I got a sentence correction question, and I am having a hard time trying to figure out what and why exactly the error lies in the "as both are quite unpleasant experiences" part of the following sentence.

You must avoid riding in a crowded bus / or travelling in a metro / during rush hour / as both are quite unpleasant experiences.

(it's one complete sentence; slashes indicate parts of the sentence)

The answer (error) is in the last part i.e. "as both are quite unpleasant experiences", but I don't know why.

  • Also I'm interested to know if this question has an actual answer. I keep looking at that sentence and thinking that it's totally coherent. If I was nitpicking, I'd say that they forgot a full stop. But otherwise I don't think I can answer this and English is my first language; you'd need to ask an English teacher I think.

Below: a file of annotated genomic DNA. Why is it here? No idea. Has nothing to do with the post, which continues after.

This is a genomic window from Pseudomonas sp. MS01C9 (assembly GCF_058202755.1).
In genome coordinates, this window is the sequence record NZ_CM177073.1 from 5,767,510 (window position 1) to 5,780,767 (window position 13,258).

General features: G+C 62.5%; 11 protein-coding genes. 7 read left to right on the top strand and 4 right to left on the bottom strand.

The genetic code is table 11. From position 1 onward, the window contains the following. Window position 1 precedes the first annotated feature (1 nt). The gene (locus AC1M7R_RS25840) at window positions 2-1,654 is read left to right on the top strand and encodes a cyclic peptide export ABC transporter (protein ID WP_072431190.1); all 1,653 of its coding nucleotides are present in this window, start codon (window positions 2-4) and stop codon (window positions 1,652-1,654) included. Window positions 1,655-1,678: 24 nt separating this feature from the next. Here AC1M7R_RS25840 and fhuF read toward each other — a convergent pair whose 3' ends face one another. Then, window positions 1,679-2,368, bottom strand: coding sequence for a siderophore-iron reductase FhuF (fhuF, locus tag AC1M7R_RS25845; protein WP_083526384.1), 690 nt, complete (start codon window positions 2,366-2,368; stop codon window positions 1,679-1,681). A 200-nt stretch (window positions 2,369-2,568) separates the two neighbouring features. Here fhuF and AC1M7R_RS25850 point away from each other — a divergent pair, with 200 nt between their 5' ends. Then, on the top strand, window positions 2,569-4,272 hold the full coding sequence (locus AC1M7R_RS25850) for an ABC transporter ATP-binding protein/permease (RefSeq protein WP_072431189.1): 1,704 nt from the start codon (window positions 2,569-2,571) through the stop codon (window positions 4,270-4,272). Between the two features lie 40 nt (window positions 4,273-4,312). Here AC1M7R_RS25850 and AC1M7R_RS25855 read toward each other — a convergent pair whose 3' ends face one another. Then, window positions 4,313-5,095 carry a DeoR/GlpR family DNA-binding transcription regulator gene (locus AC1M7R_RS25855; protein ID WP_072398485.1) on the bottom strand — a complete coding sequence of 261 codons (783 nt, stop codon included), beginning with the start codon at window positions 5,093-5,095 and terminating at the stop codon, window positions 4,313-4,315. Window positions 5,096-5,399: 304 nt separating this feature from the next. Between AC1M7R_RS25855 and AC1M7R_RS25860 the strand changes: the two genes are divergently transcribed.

– AnonFNV
    Commented Sep 9, 2021 at 8:47
  • Another native English speaker here: Nothing about the last segment seems wrong to me. There could be some nonsensical prescriptivist rule being violated that should be tossed out of the rulebook. If I saw this sentence, I'd go with FumbleFingers and mark the "in a metro" segment wrong, but even that bit isn't so wrong as to hurt the meaning in any way. Commented Sep 10, 2021 at 1:06

1 Answer 1


Some people might think "both" doesn't correspond to "or", and thus say that you should change "or" to "and"... or change "both are.." to "either is an...".

It's not really a grammatical error.


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